FIG. 3 is an illustration of the battery pack portion of the present invention as it may be embodied on a belt.

DETAILED DESCRIPTION OF THE INVENTION

Referring to the drawings, wherein like numerals indicate like elements, there is shown in FIG. 1 a portable power tool 10 and in FIG. 2 a portable power tool 30. Portable power tools 10 and 30 comprise an electric tool 12, a battery pack 14/32 and a cable 22.

Electric tool 12 is illustrated as a drill, but is not so limited. Other electric tools include, but are not limited to, saws, grinding tools, polishing tools, lawn care tools, garden tools, video equipment, audio equipment, testing equipment, military equipment, and the like.

Battery pack 14 in FIG. 1 is illustrated on a belt 18. Battery pack 14 in FIG. 2 is illustrated on a vest 34. On both articles of clothing, low rate batteries 16 are mounted on the article of clothing. These low rate batteries, discussed below in greater detail, are electrically connected in parallel. The belt 18 or vest 34 are a conventional design. FIG. 3 illustrates the battery pack in belt form.

Cable 22 electrically connects battery pack 14/32 to power tool 12. The exploded portion of FIG. 1 illustrates a detachable connector 24, but any suitable connector may be used. Preferably, cable 22 may be mounted on reel 20. Reel 20 is a retractable device, as is well known, and is used to contain cable 22 when it is not in use. Preferably, cable 22 may be cut-resistant (e.g., metal clad), as is well known.

Low rate batteries refers to a battery that delivers its full energy capacity over a long period of time (e.g., >1 hour), but cannot deliver a significant fraction of its capacity over a short period (e.g., 5 minutes). In contrast, a high rate battery refers to a battery that delivers its full energy capacity over a short period. To illustrate the foregoing, a high rate battery (e.g., a NiCd cell) will be compared to two low rate batteries (e.g., Li ion and NiMH).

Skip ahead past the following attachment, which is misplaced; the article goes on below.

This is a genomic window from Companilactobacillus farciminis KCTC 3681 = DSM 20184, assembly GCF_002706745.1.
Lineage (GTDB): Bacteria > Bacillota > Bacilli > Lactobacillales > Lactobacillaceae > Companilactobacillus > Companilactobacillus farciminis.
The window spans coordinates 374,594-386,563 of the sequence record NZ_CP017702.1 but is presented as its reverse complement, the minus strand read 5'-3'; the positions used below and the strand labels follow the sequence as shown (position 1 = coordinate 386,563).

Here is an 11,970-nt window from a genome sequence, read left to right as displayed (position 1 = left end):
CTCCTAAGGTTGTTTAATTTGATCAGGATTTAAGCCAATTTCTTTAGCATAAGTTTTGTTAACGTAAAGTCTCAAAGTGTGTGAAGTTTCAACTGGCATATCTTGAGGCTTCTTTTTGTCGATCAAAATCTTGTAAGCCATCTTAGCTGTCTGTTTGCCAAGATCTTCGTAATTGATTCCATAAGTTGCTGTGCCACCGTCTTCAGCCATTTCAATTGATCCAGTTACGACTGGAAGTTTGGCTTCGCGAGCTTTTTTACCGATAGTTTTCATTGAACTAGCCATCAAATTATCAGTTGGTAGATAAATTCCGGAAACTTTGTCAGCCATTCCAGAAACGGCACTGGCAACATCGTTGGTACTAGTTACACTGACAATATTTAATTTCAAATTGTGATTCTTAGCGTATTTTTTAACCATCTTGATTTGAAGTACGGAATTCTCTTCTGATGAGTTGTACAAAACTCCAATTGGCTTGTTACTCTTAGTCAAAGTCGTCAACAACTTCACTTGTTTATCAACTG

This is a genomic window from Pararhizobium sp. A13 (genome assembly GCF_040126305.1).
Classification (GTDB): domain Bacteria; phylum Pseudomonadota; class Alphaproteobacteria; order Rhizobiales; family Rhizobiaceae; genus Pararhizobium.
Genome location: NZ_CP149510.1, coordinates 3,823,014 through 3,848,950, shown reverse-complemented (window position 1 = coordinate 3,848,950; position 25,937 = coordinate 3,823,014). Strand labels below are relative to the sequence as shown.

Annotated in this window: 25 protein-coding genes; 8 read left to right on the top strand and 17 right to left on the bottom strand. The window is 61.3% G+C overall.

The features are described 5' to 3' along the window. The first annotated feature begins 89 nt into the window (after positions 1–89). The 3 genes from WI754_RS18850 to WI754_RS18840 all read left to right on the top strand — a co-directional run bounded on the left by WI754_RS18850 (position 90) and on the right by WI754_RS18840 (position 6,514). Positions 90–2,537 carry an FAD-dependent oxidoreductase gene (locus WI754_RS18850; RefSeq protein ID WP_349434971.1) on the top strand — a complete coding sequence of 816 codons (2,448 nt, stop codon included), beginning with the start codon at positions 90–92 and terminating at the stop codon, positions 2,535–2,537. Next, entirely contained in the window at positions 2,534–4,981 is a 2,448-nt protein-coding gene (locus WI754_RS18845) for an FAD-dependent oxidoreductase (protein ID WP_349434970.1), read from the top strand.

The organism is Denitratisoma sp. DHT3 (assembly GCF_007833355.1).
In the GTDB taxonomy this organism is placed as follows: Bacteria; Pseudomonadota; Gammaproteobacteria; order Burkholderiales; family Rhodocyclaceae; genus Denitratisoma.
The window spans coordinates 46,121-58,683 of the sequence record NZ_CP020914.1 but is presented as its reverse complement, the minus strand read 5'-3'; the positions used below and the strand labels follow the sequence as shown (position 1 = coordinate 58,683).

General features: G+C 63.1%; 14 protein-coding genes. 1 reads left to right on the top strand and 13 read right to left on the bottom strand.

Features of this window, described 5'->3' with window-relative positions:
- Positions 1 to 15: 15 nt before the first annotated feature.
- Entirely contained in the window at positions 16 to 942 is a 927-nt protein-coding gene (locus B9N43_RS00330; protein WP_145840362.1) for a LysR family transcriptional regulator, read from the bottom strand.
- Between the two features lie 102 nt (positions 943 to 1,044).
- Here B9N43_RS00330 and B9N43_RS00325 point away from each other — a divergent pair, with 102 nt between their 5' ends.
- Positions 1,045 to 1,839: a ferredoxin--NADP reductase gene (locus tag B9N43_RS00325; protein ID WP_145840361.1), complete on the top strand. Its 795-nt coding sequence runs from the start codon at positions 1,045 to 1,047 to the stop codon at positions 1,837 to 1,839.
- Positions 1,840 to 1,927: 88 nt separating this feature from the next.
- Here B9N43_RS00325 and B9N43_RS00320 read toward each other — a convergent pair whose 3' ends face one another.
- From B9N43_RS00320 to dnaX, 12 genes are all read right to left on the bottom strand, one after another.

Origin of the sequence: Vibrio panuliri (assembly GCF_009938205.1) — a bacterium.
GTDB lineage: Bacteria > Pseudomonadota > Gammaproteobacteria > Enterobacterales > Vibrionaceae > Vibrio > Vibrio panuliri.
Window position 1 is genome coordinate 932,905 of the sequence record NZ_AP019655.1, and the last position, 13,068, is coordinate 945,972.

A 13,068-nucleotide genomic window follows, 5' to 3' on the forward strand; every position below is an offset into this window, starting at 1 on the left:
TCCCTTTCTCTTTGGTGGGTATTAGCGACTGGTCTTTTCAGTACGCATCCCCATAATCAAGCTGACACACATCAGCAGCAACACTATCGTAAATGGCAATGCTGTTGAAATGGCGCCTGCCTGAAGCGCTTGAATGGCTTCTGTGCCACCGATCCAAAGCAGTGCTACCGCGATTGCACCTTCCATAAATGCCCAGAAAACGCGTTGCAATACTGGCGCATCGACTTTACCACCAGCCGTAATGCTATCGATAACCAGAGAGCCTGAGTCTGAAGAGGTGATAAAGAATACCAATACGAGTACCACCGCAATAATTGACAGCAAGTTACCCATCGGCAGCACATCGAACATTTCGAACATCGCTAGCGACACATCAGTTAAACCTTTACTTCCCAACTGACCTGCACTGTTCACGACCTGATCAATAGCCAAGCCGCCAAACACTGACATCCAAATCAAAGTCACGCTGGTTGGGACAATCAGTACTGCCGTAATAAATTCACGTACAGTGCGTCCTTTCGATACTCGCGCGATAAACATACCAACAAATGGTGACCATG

TABLE 1______________________________________       NiCd     Li ion  NiMH______________________________________Nominal voltage (V)         1.2        3.6     1.2  Energy density 35 110 50  Watt hour/kg (Wh/kg)  Watt hour/Liter 80 260 175______________________________________ (from Linden, P., editor, Handbook of Batteries, 2ed, McGrawHill, New Yor 1995).

First, consider a 20 watt electric tool and batteries (NiCd, Li ion and NiMH) of equivalent volume. A 1.32 watt hour (Whr) NiCd battery would operate the tool for about 3 minutes and utilize about 80% of its capacity; a 4.29 Whr Li ion battery would operate for about 1.3 minutes and utilize about 10% of its capacity; and a 2.89 Whr NiMH battery would operate for about 1.7 minutes and utilize about 20% of its capacity. Accordingly, low rate batteries cannot be effectively used on portable power tools if they are mounted on the tool.

Second, consider the same 20 watt tool, but larger volume low rate batteries. If the foregoing Li ion battery is tripled in volume, then it will deliver 12.9 Whr and operate the tool for 38.6 minutes. In contrast, making the NiCd three times larger would only increase the run time to 11.9 minutes. To make the NiCd cell equivalent in run time to the Li ion all, the NiCd cell would have to be ten times larger in volume. On the equivalent run time basis (i.e., 38.6 minutes), the NiCd cell would weight about three times the Li ion cell (i.e., NiCd 0.37 kg vs Li ion-0.12 kg).

The present invention may be embodied in other specific forms without disparting from the spirit or central attributes thereof and, accordingly, reference should be made to the appended claims, rather than to the foregoing specifications, as indicating the scope of the invention.